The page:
So I learned to mimic-through reading primarily. I still feel at odds with admitting it and although I say it to close friends, it's more so saying it out loud to make it more real. Autism in a word to me is "excuse." Western culture says that if you want something desparately enough, you'll move mountains even if you're sick or wounded. It's really romantic ideal and in no way practical but it still makes me want to hold up my Aspie's card and say that it's okay that I can't do this or that because I'm diagnosed- as opposed to actually improving on light sensitivity, aversion to large gatherings and loud noise, and dating altogether. I keep trying to think of it in a more positive light because it just means more diversity and what-have-you but when I suggest that I might have it or that it might not be such a bad thing, the backlash or quick retorts have no end. Being on the higher end of the spectrum with my masking abilities only makes me feel more cautious of to whom I admit my diagnosis. I feel like I'm straddling that wall but I'm falling over into the wrong side.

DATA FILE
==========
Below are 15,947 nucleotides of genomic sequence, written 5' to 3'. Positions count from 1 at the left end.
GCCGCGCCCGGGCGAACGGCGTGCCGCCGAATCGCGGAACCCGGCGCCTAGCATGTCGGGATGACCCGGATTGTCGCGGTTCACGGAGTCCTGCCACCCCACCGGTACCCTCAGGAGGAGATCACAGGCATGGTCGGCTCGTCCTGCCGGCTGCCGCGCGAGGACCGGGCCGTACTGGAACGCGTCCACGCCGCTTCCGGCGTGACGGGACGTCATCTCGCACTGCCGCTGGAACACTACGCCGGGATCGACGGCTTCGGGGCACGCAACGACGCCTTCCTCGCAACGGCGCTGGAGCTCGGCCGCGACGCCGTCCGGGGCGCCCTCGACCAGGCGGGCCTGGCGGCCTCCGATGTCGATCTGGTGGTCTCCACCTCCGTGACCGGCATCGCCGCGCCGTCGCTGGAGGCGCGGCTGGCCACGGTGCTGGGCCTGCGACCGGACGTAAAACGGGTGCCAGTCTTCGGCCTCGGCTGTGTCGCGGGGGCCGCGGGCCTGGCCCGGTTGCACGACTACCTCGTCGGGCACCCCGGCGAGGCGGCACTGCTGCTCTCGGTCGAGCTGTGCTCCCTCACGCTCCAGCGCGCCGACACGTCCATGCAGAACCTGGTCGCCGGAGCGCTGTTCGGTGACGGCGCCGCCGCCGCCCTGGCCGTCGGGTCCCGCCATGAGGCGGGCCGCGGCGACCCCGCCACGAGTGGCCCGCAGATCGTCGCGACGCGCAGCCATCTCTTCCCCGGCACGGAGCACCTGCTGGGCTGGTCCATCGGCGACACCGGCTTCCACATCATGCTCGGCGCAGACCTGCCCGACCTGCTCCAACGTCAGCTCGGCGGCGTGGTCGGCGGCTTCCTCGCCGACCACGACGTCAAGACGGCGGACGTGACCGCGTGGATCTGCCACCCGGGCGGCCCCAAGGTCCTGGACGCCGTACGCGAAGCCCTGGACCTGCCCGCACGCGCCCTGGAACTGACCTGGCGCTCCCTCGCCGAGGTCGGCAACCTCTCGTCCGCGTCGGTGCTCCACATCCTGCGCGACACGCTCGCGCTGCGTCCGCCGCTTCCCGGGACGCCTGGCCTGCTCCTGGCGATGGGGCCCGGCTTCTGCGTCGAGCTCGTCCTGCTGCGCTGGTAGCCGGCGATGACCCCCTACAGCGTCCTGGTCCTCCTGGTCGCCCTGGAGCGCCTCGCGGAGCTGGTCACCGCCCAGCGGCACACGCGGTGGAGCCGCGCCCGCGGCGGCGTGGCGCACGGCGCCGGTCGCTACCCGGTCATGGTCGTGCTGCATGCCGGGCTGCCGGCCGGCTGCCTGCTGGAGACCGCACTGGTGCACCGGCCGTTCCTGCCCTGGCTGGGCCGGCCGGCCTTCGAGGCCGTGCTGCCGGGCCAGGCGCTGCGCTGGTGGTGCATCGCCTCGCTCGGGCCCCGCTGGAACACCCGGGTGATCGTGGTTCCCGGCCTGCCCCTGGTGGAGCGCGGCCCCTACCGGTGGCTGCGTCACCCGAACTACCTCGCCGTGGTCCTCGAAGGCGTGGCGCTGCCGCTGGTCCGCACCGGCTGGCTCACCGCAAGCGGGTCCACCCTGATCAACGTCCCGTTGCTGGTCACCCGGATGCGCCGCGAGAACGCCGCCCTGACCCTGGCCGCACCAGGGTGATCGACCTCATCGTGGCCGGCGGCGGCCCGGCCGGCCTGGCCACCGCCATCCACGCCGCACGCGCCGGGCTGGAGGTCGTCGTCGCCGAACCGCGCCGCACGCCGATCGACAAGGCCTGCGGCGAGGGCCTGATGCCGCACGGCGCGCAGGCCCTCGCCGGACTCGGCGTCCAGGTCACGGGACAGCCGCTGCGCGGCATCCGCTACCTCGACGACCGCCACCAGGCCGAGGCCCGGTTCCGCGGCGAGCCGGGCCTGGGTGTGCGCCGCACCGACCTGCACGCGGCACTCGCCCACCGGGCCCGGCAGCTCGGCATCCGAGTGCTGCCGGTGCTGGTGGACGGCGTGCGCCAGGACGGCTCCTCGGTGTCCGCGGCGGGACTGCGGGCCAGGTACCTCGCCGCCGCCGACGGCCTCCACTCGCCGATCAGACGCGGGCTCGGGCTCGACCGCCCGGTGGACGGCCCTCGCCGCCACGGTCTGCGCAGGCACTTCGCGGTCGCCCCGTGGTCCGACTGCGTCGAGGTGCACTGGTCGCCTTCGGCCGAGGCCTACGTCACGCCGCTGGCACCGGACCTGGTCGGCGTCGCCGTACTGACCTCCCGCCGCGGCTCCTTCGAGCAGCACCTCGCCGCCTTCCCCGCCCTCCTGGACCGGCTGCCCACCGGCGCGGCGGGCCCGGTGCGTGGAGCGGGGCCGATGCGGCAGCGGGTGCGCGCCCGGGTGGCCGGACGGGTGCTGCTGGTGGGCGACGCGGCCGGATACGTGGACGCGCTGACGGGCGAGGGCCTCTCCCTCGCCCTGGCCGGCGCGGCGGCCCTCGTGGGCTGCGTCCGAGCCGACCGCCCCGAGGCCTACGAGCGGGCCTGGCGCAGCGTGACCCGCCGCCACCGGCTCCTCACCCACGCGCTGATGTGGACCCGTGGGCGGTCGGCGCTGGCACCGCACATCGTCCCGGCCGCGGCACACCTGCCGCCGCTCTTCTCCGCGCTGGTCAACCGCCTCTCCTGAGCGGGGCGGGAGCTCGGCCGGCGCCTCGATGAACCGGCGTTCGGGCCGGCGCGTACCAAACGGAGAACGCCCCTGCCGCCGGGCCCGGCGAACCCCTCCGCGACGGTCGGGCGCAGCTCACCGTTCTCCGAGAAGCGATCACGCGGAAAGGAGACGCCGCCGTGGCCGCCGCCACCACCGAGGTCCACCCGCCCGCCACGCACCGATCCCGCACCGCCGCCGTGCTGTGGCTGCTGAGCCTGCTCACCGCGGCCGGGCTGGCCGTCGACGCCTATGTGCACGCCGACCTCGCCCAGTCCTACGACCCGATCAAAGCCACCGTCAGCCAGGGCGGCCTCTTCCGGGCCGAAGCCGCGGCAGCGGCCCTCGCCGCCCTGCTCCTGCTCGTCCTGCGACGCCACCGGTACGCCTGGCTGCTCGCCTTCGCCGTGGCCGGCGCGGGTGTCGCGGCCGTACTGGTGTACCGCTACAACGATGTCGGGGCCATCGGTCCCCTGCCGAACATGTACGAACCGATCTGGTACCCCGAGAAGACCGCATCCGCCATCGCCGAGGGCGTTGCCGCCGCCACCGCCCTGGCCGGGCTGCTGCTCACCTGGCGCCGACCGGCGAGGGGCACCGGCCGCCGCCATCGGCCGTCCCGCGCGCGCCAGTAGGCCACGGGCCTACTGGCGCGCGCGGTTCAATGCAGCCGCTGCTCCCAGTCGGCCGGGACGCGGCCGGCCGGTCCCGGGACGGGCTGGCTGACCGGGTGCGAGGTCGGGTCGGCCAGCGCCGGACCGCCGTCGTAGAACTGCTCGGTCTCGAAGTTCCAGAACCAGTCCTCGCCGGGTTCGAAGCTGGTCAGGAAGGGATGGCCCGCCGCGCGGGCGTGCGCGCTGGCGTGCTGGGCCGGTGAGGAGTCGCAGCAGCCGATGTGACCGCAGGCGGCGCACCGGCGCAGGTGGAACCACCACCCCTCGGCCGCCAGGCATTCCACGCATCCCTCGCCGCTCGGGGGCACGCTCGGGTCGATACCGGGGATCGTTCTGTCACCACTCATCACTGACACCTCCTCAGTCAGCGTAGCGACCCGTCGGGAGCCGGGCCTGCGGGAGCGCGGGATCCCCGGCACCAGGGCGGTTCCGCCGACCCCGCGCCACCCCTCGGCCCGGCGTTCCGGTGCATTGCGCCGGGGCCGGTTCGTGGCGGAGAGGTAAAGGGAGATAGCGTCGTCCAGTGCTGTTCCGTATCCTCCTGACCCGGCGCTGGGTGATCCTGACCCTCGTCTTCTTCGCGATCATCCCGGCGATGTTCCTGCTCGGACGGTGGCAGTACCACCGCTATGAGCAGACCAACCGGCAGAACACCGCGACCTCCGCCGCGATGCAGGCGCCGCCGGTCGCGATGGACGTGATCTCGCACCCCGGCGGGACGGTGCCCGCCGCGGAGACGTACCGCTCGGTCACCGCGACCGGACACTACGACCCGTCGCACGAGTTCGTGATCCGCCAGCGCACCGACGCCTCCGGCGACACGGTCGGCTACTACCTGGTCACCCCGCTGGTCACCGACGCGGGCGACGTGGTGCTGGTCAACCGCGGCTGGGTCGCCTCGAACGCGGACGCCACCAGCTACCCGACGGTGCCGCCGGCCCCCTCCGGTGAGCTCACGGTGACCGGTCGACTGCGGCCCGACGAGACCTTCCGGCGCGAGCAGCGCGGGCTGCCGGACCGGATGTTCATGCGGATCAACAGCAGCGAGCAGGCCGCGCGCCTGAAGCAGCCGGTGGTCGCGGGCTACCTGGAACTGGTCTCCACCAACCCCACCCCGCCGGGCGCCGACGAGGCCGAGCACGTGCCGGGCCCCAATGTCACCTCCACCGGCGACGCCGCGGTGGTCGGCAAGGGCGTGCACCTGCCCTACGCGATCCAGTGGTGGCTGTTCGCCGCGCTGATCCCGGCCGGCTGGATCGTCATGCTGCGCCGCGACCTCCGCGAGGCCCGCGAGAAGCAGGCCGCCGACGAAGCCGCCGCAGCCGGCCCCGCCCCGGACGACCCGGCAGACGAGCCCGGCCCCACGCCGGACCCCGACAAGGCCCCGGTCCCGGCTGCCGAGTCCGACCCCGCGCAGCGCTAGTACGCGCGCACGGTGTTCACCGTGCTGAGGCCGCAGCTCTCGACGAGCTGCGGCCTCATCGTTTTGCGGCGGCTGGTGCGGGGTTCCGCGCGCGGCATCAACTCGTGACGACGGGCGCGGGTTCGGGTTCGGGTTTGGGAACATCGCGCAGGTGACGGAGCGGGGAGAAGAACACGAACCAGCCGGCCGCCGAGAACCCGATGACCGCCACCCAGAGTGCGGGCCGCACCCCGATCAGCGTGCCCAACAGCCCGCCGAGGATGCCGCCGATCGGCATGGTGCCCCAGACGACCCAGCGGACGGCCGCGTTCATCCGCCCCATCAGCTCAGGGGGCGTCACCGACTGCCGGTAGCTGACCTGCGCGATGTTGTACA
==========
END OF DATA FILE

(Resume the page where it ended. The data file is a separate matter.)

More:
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QuillAlba
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25 Oct 2016, 11:53 am

A long, lonely terminal decline.



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25 Oct 2016, 1:07 pm

Bieng Autistic distinguishes me from my peers but is indistinguishable from myself.


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CockneyRebel
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25 Oct 2016, 1:40 pm

Autism is what makes me unique and interesting and it gives me great focus.


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zer0netgain
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25 Oct 2016, 2:23 pm

A world where everyone speaks English, but they have a different dictionary than I use.